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Tax reform may be coming soon to beleaguered cannabis shops

A growing chorus against what California’s cannabis industry characterizes as overly burdensome taxes has catalyzed momentum for reform.

In the latest example, State Sen. Scott Wiener has introduced SB 1336, a tax credit program aimed at commercial cannabis businesses, in an effort to bring relief to an industry struggling to compete with a still-flourishing black market. 

The bill would allow cannabis businesses to deduct the cost of expenses for employee compensation, safety-related equipment and services, and employee workforce development and safety training.

Employee compensation costs would be deductible equal to or above 150% of minimum wage, including benefits. The tax credit would also be able to be carried over through multiple years. 

“We wanted to put this particular approach out there so it’s in the conversation,” Wiener said in an interview, calling the bill a “stop-gap measure.”

“The legal cannabis industry has its fair share of problems. The costs are really high: There’s state taxes, there’s local taxes and there’s heavy regulation, so these businesses are really struggling and the prices are high, which fuels the illicit market,” he said.

SB 1336 is one of a raft of cannabis reform bills making their way through in the state legislature. Among these are SB 1074, introduced by State Sen. Mark McGuire, which would eliminate the cannabis cultivation tax, while increasing the retail excise tax.

During a news conference in January unveiling his 2022-23 budget proposal, Gov. Gavin Newsom pledged to reexamine the industry’s tax burden. Locally, San Francisco officials delayed the implementation of a new cannabis sales tax until the end of 2022.

Wiener said that in line with the governor’s stated priorities around reform, he expects multiple cannabis bills, including SB 1336 and SB 1074, to be resolved through the state budget process. 

Wiener has made preserving access to medicinal cannabis for patients a key part of his legislative agenda. Earlier this month, he introduced SB 1186, which would require cities and counties to allow either licensed medicinal cannabis retail stores or licensed medicinal cannabis deliveries. Currently, local governments can opt to ban those businesses. 

“Medicinal access is extremely important, and when prices in the legal market are high, a lot of medical cannabis patients shift over to the illicit market where there are no health and safety rules in place,” Wiener said. “We need tax reform so that the taxes are tied to the world of reality, which they aren’t right now.”

California’s illicit cannabis market generates about $8 billion in sales annually, roughly double that of legal sales, according to the consultancy firm Global Go Analytics.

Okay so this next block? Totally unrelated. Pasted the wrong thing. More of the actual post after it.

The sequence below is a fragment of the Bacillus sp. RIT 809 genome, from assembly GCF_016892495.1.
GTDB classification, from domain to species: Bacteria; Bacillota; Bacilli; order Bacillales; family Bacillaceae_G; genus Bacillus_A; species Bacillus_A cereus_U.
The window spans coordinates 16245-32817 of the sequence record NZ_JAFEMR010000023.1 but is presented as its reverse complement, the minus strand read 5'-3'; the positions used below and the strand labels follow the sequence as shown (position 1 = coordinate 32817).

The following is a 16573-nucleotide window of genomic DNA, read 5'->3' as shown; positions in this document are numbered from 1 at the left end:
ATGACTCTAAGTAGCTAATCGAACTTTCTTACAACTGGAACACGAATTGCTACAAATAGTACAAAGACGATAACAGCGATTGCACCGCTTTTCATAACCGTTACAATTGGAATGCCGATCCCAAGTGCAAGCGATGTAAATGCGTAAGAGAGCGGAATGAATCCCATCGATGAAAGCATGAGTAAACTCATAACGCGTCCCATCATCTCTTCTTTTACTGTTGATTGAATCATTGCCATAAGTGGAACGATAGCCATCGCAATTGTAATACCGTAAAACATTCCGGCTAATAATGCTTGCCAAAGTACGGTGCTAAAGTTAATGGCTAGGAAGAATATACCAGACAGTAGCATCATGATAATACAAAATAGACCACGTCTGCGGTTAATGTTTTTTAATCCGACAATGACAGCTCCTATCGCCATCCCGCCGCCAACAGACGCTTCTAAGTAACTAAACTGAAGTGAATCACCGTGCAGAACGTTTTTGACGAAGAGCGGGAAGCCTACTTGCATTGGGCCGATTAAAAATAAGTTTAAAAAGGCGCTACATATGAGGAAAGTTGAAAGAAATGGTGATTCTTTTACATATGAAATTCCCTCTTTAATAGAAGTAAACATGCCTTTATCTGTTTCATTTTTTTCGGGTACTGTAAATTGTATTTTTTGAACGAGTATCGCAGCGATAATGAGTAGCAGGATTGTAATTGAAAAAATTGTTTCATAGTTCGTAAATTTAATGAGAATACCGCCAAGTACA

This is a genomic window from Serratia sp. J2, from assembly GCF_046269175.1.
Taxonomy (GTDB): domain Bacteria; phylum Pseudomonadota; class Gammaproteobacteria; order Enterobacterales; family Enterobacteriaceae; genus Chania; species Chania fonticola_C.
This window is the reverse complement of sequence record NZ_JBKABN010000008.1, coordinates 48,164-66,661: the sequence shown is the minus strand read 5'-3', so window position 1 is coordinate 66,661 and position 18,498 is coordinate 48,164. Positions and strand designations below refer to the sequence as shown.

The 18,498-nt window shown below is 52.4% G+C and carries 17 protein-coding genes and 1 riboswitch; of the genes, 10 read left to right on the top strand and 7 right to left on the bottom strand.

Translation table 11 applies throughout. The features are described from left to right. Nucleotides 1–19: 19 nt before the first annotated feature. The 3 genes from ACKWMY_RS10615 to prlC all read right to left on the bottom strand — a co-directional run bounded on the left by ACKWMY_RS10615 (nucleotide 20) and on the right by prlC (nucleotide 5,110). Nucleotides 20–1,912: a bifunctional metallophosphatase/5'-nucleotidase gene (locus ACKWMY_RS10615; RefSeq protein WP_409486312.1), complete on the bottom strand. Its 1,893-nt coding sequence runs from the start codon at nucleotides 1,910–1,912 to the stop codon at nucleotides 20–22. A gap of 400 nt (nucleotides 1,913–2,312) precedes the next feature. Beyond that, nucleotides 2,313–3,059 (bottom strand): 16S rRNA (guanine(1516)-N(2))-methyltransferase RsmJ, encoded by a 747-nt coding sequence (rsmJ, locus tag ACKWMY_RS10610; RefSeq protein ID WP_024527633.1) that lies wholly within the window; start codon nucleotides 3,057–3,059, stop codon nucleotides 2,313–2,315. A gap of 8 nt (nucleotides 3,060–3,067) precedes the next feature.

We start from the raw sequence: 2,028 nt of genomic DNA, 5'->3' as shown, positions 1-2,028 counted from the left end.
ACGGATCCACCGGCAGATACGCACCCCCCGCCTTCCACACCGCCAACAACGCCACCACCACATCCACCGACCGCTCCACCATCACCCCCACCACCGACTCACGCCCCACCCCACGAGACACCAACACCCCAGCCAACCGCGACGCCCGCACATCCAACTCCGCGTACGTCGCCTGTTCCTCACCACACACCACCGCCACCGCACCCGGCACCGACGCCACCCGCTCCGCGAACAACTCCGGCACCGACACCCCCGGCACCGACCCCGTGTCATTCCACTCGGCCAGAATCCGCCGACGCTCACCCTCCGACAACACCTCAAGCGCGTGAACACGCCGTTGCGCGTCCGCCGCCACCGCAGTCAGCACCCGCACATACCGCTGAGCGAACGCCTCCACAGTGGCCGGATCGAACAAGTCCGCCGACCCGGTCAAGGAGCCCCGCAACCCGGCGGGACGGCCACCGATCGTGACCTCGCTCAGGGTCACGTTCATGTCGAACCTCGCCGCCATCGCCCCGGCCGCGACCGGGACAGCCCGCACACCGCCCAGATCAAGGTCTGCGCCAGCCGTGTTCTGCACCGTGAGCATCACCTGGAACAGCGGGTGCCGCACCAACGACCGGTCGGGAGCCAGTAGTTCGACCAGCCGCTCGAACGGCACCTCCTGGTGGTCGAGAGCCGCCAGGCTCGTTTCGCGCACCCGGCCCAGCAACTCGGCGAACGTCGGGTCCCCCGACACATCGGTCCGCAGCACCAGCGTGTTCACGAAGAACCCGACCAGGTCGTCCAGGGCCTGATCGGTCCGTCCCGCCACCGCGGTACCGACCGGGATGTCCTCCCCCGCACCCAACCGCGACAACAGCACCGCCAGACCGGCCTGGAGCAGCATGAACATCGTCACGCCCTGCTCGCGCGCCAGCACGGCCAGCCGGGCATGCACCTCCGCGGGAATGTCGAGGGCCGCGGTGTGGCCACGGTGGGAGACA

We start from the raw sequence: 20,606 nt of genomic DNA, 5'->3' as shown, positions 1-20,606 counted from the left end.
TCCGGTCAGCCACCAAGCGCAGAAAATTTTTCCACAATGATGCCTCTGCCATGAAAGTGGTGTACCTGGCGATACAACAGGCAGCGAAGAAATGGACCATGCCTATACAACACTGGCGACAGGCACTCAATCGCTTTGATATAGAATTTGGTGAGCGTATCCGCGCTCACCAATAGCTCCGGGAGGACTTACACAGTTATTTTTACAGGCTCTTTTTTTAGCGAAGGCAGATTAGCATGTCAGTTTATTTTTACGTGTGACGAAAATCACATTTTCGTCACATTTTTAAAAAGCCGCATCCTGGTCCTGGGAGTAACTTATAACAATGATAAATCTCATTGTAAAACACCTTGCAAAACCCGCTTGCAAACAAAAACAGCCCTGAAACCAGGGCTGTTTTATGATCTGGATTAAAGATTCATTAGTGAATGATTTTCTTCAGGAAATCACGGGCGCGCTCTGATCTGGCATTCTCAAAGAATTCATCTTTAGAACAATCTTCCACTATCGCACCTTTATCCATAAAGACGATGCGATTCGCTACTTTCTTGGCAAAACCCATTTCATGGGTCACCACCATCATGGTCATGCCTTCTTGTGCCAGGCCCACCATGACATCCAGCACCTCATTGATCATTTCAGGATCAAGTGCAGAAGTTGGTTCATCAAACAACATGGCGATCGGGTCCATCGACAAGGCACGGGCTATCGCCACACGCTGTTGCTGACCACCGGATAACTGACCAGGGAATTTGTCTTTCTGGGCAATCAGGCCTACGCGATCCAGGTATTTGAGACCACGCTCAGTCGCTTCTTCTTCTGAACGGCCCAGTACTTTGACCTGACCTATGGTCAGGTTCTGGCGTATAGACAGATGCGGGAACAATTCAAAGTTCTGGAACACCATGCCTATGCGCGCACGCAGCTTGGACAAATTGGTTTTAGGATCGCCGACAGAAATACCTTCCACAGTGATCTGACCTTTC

Because of the legal status of cannabis nationally, the industry is often ineligible for federal tax aid and tax credits, leaving businesses looking to the state for relief. 

“As a cannabis retailer, we are heavily taxed and unable to take advantage of federal tax breaks offered to other businesses,” said Kevin Reed, founder and president of San Francisco cannabis dispensary The Green Cross. “With the challenges of the pandemic, inflation, and the cost to do business in California, it has been a very challenging time for us.”

Reed said while there are still open questions about SB 1336, “we welcome the passage of any bills that would ease the financial burden our organization continues to face.”

The legislation is sponsored by the United Food and Commercial Workers (UFCW) Western States Council, a private-sector union that represents mainly grocery store workers. More recently, however, the union has put focus on organizing the cannabis industry.

Last month, UCFW helped strike a statewide labor agreement in cannabis with Shryne Group International, which owns dispensaries across the state, including four in San Francisco.

Prop. 64, which established the regulated cannabis market in California, created a tax system that applied to growers and retailers in the industry. Since the law’s passage in 2016, the state has collected more than $3.4 billion in revenue from cannabis taxes. 

In recent months, however, cannabis merchants have increasingly vented frustration about the heavy tax and regulatory burdens faced by the industry, which they say have functioned as a fiscal handcuff amid upheaval caused by the pandemic. Some business owners have even weighed withholding tax payments as a form of protest.

Correction: This story initially mischaracterized the labor contract signed by Shryne Group International.

Kevin Truong can be reached at